Culture is in essence everything that we are, and everything that we are not. I agree with this quote because i was raised with images that showed me how a man should treat a woman, adn how a man should be a man. This does not necessarily mean that what on culture teaches is right, and another wrong. I am sure that if raised on an island of cannibals, i would have no problem arguing how my cultures choices are well founded, and another cultures are not. However, i believe i have slipped a bit away from what the quote was trying to say. It is through art that many of our cultural norms are expressed. Taken literally without literary criticism, Hanzel and Gretel is a story that reminds children to stay close to home, and not to trust strangers. This is a good message for children to learn because you have to take strangers with a grain of salt, you don't know who that person is, what they want, what their morals are, or whether or not they are going to hurt you. It is therefore expected in our culture that when we first meet someone, we should be kind, and respectful too them, but not let them get too close until we get to know them. This is not to say that these are the only messages that can be found in the story, a house made of candy...if something is too good to be true, it probably is. There are dozens of possible interpretations, but the fact still remains that due to these stories, our society has molded us into people capable of living day to day under the "terms of agreement" that allow us to remain a "unified" society.
"...this world is inevitably a place of sorrow and... the only heroism is a solitary resignation of the spirit" (Belsey 428).
Wow, this quote stuck out for me as soon as i read it. It reminded me of one that I was told long ago, don't know who said it, but it always stuck with me and it is as follows... to give to others you must take of yourself.
"...Shakespeare was not great literature lying conveniently to hand...he is great literature because the institution constitutes him as such" (Eagleton 176).
This is something about literature that has always bothered me. Why is it that I should love Shakespeare, or Chaucer, or any other author? When it was determined that these are the people everyone needs to read, I was not asked for my opinion, yet i am most definitely part of that everyone group. One of my favorite books will likely never be part of any literary canon, the title is "World War Z" and it is written as a collection of interviews with survivors after a zombie apocolypse has taken place. There is just as much to be found in this work as there is in any play by Shakespear, but why is it not taken as seriously as Shelley's "Frankenstein"? I hate the powers who be, I constantly have to fight them, but have no chance of winning because i don't know who it is im fighting. They are without names, and without faces. Kind of like the group the smoking man belonged to on the x files, they exist without our knowledge, but make our most important decisions for us.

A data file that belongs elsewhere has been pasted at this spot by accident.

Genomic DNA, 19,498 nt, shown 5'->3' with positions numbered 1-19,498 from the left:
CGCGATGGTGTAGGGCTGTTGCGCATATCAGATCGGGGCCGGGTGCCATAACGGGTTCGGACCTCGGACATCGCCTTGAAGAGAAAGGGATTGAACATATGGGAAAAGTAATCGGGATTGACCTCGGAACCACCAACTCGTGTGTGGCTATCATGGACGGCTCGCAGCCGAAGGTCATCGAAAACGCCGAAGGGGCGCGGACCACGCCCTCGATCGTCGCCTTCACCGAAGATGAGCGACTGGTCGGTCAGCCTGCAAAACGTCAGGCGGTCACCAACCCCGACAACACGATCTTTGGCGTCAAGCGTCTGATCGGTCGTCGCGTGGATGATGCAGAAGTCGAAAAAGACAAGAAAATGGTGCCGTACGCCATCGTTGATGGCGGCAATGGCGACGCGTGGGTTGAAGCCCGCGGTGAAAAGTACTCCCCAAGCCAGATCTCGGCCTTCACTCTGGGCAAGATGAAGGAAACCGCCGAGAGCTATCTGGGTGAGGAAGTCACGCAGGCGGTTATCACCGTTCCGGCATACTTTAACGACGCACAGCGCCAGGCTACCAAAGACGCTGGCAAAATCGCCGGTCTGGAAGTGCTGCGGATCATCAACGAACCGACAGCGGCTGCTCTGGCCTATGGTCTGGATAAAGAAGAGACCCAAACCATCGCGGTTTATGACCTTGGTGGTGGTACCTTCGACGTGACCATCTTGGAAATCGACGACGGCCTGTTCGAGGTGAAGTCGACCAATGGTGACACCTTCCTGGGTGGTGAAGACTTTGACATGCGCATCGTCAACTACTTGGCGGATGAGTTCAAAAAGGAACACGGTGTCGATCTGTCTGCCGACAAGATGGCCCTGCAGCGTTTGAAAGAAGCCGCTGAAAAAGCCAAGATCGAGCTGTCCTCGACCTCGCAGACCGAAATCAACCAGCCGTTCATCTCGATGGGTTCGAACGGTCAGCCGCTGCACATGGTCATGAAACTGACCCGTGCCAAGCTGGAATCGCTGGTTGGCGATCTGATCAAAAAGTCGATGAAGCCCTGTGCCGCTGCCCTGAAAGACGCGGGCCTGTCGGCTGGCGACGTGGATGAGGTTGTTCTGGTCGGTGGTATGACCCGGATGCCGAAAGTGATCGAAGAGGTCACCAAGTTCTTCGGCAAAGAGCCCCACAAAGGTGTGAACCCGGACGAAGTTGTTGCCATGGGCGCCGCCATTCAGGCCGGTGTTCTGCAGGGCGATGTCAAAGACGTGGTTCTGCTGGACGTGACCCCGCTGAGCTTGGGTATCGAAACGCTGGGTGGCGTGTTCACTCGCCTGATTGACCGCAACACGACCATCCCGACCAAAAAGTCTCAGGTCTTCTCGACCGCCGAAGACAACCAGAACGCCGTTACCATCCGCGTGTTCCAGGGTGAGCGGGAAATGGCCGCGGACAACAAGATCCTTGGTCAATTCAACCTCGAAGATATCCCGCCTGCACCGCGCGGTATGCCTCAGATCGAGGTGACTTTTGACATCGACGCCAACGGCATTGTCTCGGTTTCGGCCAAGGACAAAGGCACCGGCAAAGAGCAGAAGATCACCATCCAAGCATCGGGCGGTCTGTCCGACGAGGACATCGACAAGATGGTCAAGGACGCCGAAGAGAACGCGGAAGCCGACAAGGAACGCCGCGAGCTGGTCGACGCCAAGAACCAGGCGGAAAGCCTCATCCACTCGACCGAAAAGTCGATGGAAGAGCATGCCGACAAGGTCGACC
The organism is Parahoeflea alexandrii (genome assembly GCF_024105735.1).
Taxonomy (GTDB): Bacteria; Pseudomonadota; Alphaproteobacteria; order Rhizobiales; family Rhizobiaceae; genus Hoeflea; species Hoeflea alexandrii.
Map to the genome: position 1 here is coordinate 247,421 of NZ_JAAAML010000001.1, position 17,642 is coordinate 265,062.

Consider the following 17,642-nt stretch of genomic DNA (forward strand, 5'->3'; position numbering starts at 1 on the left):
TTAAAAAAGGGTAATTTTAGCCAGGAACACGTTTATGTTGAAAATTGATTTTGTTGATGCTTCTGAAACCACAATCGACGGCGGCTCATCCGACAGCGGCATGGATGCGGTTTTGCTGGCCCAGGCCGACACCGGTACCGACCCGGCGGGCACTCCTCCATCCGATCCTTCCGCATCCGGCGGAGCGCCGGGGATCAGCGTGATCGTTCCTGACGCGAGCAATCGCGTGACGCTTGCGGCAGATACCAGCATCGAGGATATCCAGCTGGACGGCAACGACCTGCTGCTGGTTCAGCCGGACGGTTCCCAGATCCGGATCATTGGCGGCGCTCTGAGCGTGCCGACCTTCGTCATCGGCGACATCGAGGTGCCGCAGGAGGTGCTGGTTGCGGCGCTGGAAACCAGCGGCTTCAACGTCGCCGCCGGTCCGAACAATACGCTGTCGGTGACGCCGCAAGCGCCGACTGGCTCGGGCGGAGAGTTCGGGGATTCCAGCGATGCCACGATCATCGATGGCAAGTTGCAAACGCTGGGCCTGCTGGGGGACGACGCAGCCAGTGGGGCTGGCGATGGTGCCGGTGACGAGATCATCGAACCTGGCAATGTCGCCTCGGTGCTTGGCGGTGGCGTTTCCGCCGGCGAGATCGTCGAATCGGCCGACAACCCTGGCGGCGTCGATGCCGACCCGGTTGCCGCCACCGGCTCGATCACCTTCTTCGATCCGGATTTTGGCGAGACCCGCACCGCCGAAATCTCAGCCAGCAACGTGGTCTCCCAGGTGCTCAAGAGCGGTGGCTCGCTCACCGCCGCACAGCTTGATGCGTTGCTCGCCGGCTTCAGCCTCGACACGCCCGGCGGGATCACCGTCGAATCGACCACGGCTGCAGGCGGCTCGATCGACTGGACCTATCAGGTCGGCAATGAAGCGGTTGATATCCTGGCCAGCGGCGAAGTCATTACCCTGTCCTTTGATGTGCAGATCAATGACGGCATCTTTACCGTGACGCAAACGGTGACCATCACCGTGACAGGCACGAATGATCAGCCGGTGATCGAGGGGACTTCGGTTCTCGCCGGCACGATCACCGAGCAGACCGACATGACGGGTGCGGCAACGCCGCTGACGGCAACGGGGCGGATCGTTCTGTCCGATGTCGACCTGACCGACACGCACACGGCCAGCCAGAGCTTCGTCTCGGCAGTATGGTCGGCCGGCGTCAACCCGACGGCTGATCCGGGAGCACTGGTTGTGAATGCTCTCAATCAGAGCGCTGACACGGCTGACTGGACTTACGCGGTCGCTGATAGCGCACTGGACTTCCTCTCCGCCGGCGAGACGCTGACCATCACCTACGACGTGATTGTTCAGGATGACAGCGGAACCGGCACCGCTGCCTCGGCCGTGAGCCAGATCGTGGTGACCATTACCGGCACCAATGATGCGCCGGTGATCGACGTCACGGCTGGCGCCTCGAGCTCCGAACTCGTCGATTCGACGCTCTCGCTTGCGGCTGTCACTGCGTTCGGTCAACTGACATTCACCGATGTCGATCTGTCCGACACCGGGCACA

"Similarly, cultural critics' objections to terms such as 'humanism' and 'universal truth' rest not so much on epistemological grounds as on the fact that these terms have historically been used to privelege the views of one small group-white males of European descent..." (Keesey 413).
Well, I'm not the first one to say this...but down with the man. There is no "universal truth" just as there is no universal language, or even universal emotion, there are similarities, but exact instances that cover each and every person. I have always been told that history is written by the winners. I had never taken the time to think just how far this goes. It is not only the history of war, but the history of everything we know, or at least everything we are told is important to remember.
"...John is the story's antagonist and the narrator/protagonist succumbs to a progressive form of madness" (Feldstein 402)
One night while working together I decided to try something interesting with Michelle Tantlinger. Knowing that she is a feminist, and me always loving to play devil's advocate, I decided to run an idea past her. What if John is not the antagonist, but simply an unknowing fool who is prescribing this cure for his wife because it is the best cure that he knows? What if our unnamed main character falls into this madness on her own? Is it possible that she feels she does not have enough connection to the reality into which she was born, and therefore seeks not solitude, but meaningful relationships to "creepers" or shadow people that she finds in her own mind? If that is the case, then she becomes not insane, but a part of a reality that her husband, and ourselves do not understand. Obviously Felstein does a better job than myself, but I was really surprised to come across an article that covered an idea that i already had, although mine is obviously infantile in comparison.